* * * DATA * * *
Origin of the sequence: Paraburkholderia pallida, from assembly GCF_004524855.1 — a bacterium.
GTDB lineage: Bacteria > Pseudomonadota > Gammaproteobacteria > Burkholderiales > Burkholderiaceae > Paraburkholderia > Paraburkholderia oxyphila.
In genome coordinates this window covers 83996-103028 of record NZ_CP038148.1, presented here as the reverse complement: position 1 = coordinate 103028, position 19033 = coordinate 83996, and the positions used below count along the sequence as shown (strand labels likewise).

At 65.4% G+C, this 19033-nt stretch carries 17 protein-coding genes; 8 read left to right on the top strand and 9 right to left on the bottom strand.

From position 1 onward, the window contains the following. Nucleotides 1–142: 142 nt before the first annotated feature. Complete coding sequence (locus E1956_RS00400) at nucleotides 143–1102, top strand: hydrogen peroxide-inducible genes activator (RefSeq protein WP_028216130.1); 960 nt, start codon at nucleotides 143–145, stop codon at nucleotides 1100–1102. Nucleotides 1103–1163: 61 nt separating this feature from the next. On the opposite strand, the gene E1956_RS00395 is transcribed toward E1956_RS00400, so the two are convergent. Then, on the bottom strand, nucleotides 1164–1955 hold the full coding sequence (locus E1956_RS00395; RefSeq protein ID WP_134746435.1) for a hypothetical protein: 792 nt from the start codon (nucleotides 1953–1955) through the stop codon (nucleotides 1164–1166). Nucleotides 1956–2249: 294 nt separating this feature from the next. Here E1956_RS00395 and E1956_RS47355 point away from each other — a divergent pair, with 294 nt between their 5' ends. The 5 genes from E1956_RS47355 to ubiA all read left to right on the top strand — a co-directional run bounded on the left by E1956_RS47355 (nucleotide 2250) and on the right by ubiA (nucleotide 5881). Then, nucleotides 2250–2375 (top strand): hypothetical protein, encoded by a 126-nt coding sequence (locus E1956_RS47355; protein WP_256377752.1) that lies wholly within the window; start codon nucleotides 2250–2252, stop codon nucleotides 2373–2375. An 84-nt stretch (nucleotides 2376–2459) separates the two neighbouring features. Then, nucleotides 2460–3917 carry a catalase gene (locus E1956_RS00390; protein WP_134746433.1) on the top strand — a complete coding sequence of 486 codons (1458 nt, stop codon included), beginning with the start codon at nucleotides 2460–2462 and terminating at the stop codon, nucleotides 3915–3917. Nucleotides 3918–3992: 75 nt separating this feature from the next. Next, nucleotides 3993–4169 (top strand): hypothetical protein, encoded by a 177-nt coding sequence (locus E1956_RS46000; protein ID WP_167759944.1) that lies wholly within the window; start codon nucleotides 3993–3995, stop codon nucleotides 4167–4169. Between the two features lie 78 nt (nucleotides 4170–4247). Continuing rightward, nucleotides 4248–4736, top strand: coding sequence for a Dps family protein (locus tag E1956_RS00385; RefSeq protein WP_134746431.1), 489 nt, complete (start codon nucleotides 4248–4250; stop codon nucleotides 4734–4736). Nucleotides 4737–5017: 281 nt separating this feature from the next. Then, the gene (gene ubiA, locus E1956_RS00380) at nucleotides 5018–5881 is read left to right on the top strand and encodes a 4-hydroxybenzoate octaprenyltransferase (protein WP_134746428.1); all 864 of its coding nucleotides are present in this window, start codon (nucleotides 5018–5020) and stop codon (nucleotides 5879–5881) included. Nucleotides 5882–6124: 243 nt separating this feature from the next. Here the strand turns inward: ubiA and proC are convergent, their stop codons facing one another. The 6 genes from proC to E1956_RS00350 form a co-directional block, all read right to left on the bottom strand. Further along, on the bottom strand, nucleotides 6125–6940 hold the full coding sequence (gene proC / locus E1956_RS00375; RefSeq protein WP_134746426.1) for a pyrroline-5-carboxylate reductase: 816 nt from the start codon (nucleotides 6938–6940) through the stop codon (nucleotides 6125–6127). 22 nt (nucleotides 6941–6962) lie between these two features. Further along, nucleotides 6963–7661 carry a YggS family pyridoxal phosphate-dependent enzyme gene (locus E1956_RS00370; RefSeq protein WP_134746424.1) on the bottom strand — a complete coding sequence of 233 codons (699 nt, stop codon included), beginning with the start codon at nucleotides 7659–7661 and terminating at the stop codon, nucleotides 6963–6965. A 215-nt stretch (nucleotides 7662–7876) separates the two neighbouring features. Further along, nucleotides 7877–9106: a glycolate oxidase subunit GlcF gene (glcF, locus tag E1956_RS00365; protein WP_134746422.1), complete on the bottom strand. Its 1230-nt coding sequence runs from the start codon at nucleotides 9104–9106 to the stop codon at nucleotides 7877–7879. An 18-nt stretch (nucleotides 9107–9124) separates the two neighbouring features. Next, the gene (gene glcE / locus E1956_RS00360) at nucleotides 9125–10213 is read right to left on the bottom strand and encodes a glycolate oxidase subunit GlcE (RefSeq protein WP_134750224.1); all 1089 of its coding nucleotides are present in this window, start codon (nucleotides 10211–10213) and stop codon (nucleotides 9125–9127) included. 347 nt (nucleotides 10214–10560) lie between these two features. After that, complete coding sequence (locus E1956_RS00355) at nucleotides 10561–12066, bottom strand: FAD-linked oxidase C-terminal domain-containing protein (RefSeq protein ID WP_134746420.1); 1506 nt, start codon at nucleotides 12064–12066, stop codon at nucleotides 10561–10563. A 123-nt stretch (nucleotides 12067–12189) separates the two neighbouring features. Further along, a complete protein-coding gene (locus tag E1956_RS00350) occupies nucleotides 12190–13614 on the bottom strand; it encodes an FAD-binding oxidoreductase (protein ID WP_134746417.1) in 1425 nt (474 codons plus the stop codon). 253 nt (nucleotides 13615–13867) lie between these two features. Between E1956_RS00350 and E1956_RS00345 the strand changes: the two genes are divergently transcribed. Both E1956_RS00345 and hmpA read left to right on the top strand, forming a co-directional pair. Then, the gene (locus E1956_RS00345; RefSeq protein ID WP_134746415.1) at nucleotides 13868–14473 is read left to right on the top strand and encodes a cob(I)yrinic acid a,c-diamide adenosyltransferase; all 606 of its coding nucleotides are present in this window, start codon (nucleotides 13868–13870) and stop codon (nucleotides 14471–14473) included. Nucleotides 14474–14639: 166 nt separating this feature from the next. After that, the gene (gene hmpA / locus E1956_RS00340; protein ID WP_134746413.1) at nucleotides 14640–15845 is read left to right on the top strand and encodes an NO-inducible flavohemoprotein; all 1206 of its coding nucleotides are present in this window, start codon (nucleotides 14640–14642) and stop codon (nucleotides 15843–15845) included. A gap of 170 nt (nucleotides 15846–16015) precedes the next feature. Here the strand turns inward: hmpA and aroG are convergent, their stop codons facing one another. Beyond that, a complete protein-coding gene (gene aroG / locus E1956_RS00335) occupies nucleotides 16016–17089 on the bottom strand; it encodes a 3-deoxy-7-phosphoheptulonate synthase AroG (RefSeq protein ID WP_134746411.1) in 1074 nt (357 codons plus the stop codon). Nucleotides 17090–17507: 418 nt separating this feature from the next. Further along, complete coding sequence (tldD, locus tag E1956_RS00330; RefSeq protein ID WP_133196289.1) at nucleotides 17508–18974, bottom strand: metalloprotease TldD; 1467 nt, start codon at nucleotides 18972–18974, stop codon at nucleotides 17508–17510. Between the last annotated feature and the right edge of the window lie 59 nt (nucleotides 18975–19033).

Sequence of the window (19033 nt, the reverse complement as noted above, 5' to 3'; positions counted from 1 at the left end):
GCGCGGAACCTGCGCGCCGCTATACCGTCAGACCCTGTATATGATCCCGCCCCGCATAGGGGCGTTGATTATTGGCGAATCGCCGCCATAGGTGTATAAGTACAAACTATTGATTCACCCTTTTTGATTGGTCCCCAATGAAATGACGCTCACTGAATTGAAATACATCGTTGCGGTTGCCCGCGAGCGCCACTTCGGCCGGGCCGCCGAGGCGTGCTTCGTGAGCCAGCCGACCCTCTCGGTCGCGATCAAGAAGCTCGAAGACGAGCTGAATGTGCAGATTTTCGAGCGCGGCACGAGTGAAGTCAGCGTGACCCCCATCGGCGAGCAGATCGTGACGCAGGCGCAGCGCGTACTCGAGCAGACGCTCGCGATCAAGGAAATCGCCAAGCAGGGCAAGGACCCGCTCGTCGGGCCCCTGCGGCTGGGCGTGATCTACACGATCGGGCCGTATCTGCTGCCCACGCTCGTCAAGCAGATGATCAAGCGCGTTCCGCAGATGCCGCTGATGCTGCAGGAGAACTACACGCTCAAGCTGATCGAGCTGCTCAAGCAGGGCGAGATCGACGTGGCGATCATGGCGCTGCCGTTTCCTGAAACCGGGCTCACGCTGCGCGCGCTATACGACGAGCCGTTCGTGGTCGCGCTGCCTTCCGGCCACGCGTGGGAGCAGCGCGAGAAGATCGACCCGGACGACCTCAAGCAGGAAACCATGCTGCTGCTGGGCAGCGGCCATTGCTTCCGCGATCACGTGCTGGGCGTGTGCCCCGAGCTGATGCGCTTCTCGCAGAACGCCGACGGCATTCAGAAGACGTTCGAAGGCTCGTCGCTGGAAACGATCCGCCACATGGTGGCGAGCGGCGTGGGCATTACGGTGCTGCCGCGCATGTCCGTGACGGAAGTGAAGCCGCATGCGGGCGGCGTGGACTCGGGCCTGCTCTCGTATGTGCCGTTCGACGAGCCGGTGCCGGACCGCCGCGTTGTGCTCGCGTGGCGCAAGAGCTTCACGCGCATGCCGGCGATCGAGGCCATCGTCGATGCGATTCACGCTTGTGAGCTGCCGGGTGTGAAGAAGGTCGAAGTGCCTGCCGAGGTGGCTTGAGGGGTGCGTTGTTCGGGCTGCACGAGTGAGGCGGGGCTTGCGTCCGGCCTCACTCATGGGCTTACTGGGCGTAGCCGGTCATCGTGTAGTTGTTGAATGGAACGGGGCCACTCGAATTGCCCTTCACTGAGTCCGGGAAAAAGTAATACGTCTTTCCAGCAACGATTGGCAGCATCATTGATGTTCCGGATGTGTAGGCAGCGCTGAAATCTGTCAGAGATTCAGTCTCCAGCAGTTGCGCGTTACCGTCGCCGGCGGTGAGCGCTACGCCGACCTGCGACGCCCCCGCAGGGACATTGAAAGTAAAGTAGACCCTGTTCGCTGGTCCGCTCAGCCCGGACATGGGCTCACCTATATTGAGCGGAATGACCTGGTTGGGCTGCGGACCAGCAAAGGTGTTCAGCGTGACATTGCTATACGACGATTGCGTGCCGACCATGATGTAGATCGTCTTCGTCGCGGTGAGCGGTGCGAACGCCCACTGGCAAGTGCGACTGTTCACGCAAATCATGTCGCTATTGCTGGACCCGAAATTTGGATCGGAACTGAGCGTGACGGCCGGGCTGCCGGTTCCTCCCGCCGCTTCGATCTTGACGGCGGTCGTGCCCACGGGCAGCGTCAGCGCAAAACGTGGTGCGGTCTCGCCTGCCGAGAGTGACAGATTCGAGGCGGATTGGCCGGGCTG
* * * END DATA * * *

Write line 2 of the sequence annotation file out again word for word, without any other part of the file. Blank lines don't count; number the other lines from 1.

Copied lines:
GTDB lineage: Bacteria > Pseudomonadota > Gammaproteobacteria > Burkholderiales > Burkholderiaceae > Paraburkholderia > Paraburkholderia oxyphila.